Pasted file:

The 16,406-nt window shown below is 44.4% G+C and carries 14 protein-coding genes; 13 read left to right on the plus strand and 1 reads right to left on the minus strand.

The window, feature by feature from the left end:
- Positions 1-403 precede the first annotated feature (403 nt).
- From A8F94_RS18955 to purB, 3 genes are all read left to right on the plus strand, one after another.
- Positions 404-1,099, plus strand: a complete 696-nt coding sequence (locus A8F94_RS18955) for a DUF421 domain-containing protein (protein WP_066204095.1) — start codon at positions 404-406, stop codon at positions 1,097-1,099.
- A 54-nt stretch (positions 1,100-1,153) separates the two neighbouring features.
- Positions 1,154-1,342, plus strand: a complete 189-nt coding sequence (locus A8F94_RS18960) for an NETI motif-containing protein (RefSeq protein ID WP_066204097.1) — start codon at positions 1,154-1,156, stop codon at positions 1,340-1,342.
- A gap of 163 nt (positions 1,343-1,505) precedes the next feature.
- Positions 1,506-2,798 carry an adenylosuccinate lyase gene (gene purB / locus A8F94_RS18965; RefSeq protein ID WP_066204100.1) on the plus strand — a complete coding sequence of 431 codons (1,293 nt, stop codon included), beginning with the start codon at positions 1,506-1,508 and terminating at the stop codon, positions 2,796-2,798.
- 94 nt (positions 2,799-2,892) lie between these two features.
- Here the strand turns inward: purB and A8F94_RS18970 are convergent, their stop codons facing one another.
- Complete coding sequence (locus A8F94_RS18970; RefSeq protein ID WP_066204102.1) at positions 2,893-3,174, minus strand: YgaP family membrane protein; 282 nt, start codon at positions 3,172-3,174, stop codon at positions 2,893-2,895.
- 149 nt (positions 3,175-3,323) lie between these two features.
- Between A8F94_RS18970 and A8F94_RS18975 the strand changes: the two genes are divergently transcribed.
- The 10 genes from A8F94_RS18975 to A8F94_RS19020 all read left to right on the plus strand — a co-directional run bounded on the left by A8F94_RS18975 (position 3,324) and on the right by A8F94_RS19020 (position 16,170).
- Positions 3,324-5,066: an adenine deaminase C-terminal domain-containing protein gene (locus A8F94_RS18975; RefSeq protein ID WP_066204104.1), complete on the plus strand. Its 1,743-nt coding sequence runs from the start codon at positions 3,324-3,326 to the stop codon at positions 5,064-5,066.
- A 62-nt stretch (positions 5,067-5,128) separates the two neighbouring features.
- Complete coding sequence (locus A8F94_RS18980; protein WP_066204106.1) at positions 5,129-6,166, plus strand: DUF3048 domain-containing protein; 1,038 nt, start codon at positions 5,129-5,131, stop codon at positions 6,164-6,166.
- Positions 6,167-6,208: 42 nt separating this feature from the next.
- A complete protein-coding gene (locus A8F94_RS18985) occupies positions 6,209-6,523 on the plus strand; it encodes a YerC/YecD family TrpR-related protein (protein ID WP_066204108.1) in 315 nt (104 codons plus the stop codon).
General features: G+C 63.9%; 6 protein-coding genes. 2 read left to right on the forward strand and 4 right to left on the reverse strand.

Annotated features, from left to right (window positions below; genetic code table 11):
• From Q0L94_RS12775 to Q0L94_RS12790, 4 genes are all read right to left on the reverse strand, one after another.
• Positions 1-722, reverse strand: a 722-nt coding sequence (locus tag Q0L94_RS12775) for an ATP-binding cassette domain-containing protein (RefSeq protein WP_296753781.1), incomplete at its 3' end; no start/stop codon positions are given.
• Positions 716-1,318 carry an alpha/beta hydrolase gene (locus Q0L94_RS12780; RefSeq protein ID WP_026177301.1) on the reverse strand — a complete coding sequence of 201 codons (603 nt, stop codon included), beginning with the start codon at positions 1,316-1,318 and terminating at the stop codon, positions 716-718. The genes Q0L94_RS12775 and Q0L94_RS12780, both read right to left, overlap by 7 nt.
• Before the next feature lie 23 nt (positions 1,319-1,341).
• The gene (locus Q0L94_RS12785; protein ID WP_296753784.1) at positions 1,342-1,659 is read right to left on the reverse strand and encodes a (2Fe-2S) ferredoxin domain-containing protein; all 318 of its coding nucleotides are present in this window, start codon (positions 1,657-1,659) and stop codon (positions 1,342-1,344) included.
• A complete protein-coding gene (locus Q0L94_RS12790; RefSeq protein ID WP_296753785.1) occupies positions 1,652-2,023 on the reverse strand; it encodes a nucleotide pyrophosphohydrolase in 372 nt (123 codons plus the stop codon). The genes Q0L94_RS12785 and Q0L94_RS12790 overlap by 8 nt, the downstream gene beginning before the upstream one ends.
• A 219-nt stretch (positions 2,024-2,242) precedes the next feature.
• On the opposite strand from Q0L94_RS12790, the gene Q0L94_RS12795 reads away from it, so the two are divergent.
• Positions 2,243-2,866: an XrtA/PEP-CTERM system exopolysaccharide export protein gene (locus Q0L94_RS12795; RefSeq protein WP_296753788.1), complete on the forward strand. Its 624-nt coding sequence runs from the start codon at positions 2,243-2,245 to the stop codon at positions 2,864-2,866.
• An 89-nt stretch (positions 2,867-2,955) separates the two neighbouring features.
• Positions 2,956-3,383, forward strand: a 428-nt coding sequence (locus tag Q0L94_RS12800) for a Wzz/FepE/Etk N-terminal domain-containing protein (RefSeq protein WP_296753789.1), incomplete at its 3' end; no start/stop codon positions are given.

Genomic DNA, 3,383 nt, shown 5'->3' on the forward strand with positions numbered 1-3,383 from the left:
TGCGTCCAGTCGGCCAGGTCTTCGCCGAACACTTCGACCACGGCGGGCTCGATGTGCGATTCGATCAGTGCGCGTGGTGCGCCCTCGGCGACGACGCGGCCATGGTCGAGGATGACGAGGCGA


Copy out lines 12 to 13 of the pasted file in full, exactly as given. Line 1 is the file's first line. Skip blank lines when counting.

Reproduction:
- Complete coding sequence (locus A8F94_RS18970; RefSeq protein ID WP_066204102.1) at positions 2,893-3,174, minus strand: YgaP family membrane protein; 282 nt, start codon at positions 3,172-3,174, stop codon at positions 2,893-2,895.
- 149 nt (positions 3,175-3,323) lie between these two features.